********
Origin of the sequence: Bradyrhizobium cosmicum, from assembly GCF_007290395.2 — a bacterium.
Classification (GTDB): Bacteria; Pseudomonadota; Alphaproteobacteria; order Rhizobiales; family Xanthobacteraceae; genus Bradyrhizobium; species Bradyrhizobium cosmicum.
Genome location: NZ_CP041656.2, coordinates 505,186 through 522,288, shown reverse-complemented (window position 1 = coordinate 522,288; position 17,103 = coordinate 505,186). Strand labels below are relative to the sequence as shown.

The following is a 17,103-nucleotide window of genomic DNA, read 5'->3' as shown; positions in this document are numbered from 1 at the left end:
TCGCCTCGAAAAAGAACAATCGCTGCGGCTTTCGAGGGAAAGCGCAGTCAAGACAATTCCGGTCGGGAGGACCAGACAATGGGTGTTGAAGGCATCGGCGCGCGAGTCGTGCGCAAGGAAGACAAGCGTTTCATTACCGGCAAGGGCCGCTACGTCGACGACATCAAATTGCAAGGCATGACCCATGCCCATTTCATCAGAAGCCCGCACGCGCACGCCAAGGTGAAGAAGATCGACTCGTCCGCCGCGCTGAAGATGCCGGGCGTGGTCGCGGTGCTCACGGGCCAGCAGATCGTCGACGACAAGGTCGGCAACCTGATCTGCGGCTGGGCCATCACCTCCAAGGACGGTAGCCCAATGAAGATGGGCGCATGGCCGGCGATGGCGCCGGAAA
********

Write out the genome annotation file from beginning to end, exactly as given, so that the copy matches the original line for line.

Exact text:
Origin of the sequence: Bradyrhizobium cosmicum, from assembly GCF_007290395.2 — a bacterium.
Classification (GTDB): Bacteria; Pseudomonadota; Alphaproteobacteria; order Rhizobiales; family Xanthobacteraceae; genus Bradyrhizobium; species Bradyrhizobium cosmicum.
Genome location: NZ_CP041656.2, coordinates 505,186 through 522,288, shown reverse-complemented (window position 1 = coordinate 522,288; position 17,103 = coordinate 505,186). Strand labels below are relative to the sequence as shown.

The following is a 17,103-nucleotide window of genomic DNA, read 5'->3' as shown; positions in this document are numbered from 1 at the left end:
TCGCCTCGAAAAAGAACAATCGCTGCGGCTTTCGAGGGAAAGCGCAGTCAAGACAATTCCGGTCGGGAGGACCAGACAATGGGTGTTGAAGGCATCGGCGCGCGAGTCGTGCGCAAGGAAGACAAGCGTTTCATTACCGGCAAGGGCCGCTACGTCGACGACATCAAATTGCAAGGCATGACCCATGCCCATTTCATCAGAAGCCCGCACGCGCACGCCAAGGTGAAGAAGATCGACTCGTCCGCCGCGCTGAAGATGCCGGGCGTGGTCGCGGTGCTCACGGGCCAGCAGATCGTCGACGACAAGGTCGGCAACCTGATCTGCGGCTGGGCCATCACCTCCAAGGACGGTAGCCCAATGAAGATGGGCGCATGGCCGGCGATGGCGCCGGAAA